Author: EA

WFU Press releases The Shack and Conor O’Callaghan reads “Swell”

I piled into the back a minivan with my parents, my sister and my sister’s daughters last Friday and made the 6-ish hour drive from Atlanta to Winston-Salem, North Carolina. The destination was Wake Forest University, specifically a small book release party commemorating the publication of The Shack, a collection of poems and essays by various Irish poets who had come to the university over the years when invited by my Uncle Dillon. Many of these visitors would stay in a run-down, bare-bones little cabin that Dillon and his wife, Guinn kept just across the boarder in Virginia’s Blue Ridge Mountains. The cabin came to be affectionately known as “The Shack” and this book is dedicated to both Dillon and Guinn. Arguably, the best part of this celebration was the poetry readings by Irish poet Conor O’Callaghan. I snagged some video of the event and here present O’Callaghan reading “Swell”, from his latest collection titled The Sun King. This entire poem is really just right, but the stanza that hits me each time, like something warm and light, is this one: “All I mean to say is that it was lovely, that not every given is bleak or wrong and some even are as gorgeous as they are elementary.” I can’t quite explain why those lines strike me as perfect, as the epitome of a poem being at work...

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Torres, Self-Titled: Album Review

Album: Torres Artist: Torres Year Released: 2013 Of all the albums I’ve listened to in 2013, only one has clung to my consciousness and literally haunted my dreams.  The album, Torres, by Torres, the musical pseudonym of Mackenzie Scott, is emotionally and audibly raw to the point where it is sometimes painful to hear, and yet, the album reaches such subtle and delicate heights that the heartache it conveys feels somehow beautiful, true and strangely invigorating. Don’t let the opening track, “Mother Earth, Father God”, fool you.  Torres is not trying to be Tori Amos or Sharon Van Etten or Cat...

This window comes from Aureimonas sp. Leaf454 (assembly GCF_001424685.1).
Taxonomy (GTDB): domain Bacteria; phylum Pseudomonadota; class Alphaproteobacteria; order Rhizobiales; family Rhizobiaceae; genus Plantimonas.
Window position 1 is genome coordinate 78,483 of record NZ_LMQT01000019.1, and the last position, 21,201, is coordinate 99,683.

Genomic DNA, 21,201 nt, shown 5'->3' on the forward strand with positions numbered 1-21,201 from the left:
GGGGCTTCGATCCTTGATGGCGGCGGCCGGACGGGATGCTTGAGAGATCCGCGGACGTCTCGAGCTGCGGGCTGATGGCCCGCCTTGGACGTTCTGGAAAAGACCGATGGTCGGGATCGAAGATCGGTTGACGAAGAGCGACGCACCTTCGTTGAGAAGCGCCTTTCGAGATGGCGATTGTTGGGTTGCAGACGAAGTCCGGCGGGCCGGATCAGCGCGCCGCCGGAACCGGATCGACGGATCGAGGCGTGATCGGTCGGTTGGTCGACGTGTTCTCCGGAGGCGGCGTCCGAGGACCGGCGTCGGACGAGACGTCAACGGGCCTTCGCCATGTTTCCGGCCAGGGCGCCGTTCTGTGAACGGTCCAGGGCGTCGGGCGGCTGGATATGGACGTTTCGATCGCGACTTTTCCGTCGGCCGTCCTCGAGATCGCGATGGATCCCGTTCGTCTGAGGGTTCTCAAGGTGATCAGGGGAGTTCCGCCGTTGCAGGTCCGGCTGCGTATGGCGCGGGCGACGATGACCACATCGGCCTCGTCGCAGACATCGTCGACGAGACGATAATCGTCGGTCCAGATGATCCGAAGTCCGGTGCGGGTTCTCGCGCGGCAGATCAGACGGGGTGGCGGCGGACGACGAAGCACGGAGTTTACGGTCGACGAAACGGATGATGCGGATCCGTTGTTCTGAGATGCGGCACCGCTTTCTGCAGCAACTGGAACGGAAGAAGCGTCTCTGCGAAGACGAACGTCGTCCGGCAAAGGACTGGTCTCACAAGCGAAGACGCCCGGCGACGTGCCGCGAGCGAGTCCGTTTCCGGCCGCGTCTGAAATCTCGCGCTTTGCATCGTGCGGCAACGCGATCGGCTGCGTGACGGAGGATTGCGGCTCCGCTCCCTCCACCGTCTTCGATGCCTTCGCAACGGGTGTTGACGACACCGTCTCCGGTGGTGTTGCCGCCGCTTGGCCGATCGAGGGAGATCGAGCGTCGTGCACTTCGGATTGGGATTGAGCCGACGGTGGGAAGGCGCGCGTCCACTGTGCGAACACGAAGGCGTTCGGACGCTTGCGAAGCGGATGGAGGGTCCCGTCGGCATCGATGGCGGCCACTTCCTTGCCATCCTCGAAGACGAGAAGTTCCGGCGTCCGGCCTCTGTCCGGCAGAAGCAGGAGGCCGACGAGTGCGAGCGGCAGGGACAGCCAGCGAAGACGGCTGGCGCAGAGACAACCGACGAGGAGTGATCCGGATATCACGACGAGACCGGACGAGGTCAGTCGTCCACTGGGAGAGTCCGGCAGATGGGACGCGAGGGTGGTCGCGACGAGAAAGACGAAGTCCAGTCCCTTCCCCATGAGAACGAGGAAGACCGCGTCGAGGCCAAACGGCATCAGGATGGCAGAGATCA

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Don’t Call It a Comeback

I started writing music posts on EA’s Brain back in 2008, mostly because everyone I knew had some kind of blog and I wanted a place to talk about my favorite music.  Over the years, EA’s Brain has gone through a few different phases, each one reflecting my attitudes towards music at the time. Sometime last fall, I made a decision to let the blog go, mostly because I realized that I was focusing so much on listening to every new album that I could get my hands on that I was losing the ability to simply enjoy the...

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Atlanta Band “Wolves” at The Masquerade: Live Show Review

As an Atlanta native, there is nothing I like so much as to see my hometown contribute something legitimately good to the cultural landscape.  With so many of my favorite bands coming from Brooklyn or L.A. or remote mid-western locations, I sometimes feel guilty that I don’t know more of the emerging musicians in my own city.  In an attempt to change that, I made a short trip to The Masquerade last night and heard the super-talented new band Wolves. Although they had four musicians on stage last night, Wolves is essentially a duo, made up of Kyle Dreaden,...

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The Henry Clay People, Twenty-Five for the Rest of Our Lives: Album Review

Album: Twenty Five for the Rest of Our Lives Artist: The Henry Clay People Year:2012   It’s been a good summer for punk rock.  Bands like Japandroids, Deer Tick, and to a lesser extent, Gentleman Jesse are proving that hard rock as a relevant sound is far from over.  In the incredible heat of this July, The Henry Clay People have released a punk rock album that is at once nostalgic and fresh.  Twenty-Five for the Rest of Our Lives is an exuberant, fast-paced proclamation that punk rock, while it may not change the world, can at least change the...

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